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The topology of metabolic isotope labeling networks.

Weitzel M, Wiechert W, Nöh K - BMC Bioinformatics (2007)

Bottom Line: All presented techniques are universal, i.e. they do not require special assumptions on the network structure, bidirectionality of fluxes, measurement configuration, or label input.The general results are exemplified with a practically relevant metabolic network which describes the central metabolism of E. coli comprising 10390 isotopomer pools.It is proven in theory and exemplified with the E. coli example that a speedup factor of about 1000 compared to standard algorithms is achieved.

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Affiliation: Institute of Biotechnology, Research Centre Jülich, 52425 Jülich, Germany. michael.weitzel@uni-siegen.de

ABSTRACT

Background: Metabolic Flux Analysis (MFA) based on isotope labeling experiments (ILEs) is a widely established tool for determining fluxes in metabolic pathways. Isotope labeling networks (ILNs) contain all essential information required to describe the flow of labeled material in an ILE. Whereas recent experimental progress paves the way for high-throughput MFA, large network investigations and exact statistical methods, these developments are still limited by the poor performance of computational routines used for the evaluation and design of ILEs. In this context, the global analysis of ILN topology turns out to be a clue for realizing large speedup factors in all required computational procedures.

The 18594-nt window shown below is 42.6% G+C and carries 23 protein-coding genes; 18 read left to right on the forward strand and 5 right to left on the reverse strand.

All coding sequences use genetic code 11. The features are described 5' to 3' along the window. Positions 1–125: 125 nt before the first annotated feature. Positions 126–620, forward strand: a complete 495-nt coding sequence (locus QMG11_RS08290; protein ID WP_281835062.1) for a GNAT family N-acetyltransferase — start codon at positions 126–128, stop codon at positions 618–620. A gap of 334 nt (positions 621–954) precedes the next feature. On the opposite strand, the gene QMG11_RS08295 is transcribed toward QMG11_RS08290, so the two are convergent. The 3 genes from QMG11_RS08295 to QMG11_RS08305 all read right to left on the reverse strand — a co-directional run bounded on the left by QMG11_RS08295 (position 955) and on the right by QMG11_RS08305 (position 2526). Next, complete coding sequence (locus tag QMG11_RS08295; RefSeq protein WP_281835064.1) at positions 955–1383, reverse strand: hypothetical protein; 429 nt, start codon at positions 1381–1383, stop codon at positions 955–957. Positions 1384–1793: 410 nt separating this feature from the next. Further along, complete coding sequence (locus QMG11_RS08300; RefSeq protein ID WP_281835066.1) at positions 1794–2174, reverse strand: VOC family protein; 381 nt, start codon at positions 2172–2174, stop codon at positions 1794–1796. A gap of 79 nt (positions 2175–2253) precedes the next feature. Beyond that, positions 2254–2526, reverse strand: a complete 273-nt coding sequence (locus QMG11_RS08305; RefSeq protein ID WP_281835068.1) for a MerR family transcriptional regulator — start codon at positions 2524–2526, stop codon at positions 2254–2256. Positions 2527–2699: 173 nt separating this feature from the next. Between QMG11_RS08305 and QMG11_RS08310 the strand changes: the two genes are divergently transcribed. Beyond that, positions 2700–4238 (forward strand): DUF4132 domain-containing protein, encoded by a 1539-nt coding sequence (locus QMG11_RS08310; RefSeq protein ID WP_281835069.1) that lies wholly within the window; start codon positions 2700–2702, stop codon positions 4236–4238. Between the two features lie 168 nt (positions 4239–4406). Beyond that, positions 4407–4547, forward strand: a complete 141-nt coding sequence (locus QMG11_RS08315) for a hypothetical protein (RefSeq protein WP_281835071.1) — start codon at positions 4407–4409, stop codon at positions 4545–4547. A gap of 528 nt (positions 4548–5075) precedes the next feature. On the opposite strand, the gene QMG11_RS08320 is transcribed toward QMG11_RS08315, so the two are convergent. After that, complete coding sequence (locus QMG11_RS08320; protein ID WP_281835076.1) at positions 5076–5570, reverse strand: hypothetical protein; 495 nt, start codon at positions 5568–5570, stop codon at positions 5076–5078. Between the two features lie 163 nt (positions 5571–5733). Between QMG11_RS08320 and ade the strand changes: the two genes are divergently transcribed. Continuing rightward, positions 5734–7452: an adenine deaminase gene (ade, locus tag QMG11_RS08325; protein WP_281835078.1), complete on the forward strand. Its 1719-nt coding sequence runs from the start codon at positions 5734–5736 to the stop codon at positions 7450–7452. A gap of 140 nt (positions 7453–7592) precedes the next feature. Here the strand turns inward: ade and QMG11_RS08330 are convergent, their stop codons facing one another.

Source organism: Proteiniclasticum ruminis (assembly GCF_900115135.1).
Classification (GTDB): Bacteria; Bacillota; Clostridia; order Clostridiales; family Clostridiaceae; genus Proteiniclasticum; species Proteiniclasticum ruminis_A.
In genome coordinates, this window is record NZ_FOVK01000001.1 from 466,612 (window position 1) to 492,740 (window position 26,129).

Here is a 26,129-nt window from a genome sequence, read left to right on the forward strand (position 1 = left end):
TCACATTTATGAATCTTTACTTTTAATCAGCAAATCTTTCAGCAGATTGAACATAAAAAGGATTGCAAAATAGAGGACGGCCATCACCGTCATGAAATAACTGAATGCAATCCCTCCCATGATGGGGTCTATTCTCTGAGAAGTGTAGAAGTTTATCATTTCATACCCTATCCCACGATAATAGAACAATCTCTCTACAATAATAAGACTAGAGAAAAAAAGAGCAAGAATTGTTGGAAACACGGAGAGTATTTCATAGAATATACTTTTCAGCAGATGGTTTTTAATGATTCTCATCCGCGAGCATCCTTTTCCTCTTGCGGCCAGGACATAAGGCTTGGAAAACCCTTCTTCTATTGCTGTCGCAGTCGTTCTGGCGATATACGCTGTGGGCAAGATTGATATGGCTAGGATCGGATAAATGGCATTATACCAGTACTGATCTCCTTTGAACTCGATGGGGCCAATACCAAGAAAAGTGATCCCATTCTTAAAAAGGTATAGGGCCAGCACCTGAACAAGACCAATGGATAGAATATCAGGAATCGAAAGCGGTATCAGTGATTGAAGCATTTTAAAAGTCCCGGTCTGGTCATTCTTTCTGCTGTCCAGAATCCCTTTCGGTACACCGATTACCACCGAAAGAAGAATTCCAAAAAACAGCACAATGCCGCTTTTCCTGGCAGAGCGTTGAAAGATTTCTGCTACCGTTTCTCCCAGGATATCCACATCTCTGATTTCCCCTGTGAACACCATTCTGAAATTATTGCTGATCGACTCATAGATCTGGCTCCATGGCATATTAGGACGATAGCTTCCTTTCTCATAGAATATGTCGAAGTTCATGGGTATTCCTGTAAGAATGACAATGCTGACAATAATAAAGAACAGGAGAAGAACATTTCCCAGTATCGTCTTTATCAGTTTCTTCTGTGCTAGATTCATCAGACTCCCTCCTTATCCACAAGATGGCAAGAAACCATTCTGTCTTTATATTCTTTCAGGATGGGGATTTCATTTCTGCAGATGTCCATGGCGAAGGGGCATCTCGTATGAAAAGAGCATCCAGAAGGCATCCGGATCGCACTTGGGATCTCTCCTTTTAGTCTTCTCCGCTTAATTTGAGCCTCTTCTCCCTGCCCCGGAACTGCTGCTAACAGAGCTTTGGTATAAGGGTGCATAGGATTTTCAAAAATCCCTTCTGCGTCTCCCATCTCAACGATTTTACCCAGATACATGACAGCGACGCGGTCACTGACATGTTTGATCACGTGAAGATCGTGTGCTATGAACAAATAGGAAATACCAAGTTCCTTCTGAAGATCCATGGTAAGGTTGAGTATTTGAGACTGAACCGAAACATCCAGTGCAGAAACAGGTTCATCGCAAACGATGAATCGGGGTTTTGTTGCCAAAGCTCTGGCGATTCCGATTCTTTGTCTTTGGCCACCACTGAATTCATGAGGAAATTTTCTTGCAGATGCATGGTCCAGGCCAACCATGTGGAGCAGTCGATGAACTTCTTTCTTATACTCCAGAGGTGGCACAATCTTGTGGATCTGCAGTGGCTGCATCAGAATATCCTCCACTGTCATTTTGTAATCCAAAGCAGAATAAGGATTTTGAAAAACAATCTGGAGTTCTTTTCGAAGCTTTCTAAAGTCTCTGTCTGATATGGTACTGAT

Results: With a strong focus on the speedup of algorithms the topology of ILNs is investigated using graph theoretic concepts and algorithms. A rigorous determination of all cyclic and isomorphic subnetworks, accompanied by the global analysis of ILN connectivity is performed. Particularly, it is proven that ILNs always brake up into a large number of small strongly connected components (SCCs) and, moreover, there are natural isomorphisms between many of these SCCs. All presented techniques are universal, i.e. they do not require special assumptions on the network structure, bidirectionality of fluxes, measurement configuration, or label input. The general results are exemplified with a practically relevant metabolic network which describes the central metabolism of E. coli comprising 10390 isotopomer pools.

Conclusion: Exploiting the topological features of ILNs leads to a significant speedup of all universal algorithms for ILE evaluation. It is proven in theory and exemplified with the E. coli example that a speedup factor of about 1000 compared to standard algorithms is achieved. This widely opens the door for new high performance algorithms suitable for high throughput applications and large ILNs. Moreover, for the first time the global topological analysis of ILNs allows to comprehensively describe and understand the general patterns of label flow in complex networks. This is an invaluable tool for the structural design of new experiments and the interpretation of measured data.

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SCC of network "B" (TCA cycle). A SCC of network "B" found in the TCA cycle on network level one. The pool SucCoA (Succinyl coenzyme A) is bypassed by GlyOx (Glyoxylate) and CO2 (CO2).
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Figure 6: SCC of network "B" (TCA cycle). A SCC of network "B" found in the TCA cycle on network level one. The pool SucCoA (Succinyl coenzyme A) is bypassed by GlyOx (Glyoxylate) and CO2 (CO2).

Mentions: In other words, the labeled atom positions in a cumomer describe a labeled fragment which is shared among its set of isotopomers. From this perspective the reactions in a cumomer network describe how labeled fragments of certain size are transported by the metabolic reactions. These fragments may be permuted by the metabolic reactions so that they are not necessarily contiguous (e.g. ). Paths through the cumomer network graphs can be characterized by the property that a certain subset of atoms is retained by a chain of metabolic reactions (cf. Fig. 6).